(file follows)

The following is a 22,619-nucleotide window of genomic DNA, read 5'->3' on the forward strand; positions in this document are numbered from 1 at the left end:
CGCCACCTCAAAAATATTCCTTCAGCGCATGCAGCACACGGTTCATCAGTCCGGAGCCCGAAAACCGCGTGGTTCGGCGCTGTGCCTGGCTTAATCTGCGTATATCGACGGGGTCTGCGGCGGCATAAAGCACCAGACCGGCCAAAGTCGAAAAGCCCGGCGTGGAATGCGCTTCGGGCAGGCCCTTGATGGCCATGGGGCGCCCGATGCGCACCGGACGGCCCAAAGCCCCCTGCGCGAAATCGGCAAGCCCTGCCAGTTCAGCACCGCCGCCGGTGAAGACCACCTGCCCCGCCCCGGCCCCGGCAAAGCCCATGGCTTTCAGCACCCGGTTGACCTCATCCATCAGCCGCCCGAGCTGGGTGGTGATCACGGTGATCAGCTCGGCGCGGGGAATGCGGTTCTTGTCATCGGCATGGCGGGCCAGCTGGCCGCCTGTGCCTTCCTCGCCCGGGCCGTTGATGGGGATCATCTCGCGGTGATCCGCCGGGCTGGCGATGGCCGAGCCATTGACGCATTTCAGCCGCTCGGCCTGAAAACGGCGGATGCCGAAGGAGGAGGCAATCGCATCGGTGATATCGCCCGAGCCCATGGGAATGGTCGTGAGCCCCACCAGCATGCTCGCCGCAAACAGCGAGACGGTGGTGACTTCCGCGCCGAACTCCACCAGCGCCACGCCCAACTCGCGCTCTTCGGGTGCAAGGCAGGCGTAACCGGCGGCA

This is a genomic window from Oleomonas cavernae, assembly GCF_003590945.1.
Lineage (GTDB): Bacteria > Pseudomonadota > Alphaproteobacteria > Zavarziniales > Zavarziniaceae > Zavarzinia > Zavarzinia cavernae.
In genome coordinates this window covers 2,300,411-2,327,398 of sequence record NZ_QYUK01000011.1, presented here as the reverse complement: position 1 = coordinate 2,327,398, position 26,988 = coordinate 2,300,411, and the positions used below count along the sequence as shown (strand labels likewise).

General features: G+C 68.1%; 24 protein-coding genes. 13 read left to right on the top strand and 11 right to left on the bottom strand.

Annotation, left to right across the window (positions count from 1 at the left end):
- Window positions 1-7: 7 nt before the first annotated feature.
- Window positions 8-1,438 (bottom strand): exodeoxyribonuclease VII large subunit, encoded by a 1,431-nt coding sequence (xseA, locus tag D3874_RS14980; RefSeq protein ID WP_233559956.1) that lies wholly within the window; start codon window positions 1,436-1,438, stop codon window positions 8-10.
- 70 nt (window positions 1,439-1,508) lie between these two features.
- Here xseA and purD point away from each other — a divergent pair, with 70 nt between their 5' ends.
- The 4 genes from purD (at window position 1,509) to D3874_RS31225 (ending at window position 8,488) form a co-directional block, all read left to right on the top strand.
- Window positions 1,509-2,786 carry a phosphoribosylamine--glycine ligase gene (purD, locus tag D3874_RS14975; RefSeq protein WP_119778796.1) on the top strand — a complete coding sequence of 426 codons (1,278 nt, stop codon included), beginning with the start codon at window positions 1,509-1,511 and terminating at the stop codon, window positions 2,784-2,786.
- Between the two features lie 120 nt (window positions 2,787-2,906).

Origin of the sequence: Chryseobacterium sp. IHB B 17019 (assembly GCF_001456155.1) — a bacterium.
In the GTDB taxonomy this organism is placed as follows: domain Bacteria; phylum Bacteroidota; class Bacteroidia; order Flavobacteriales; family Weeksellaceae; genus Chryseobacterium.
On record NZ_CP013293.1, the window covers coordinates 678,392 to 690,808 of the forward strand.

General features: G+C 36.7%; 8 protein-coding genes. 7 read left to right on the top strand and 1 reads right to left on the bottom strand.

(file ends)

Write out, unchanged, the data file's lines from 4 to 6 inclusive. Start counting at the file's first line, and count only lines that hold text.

Lineage (GTDB): Bacteria > Pseudomonadota > Alphaproteobacteria > Zavarziniales > Zavarziniaceae > Zavarzinia > Zavarzinia cavernae.
In genome coordinates this window covers 2,300,411-2,327,398 of sequence record NZ_QYUK01000011.1, presented here as the reverse complement: position 1 = coordinate 2,327,398, position 26,988 = coordinate 2,300,411, and the positions used below count along the sequence as shown (strand labels likewise).

General features: G+C 68.1%; 24 protein-coding genes. 13 read left to right on the top strand and 11 right to left on the bottom strand.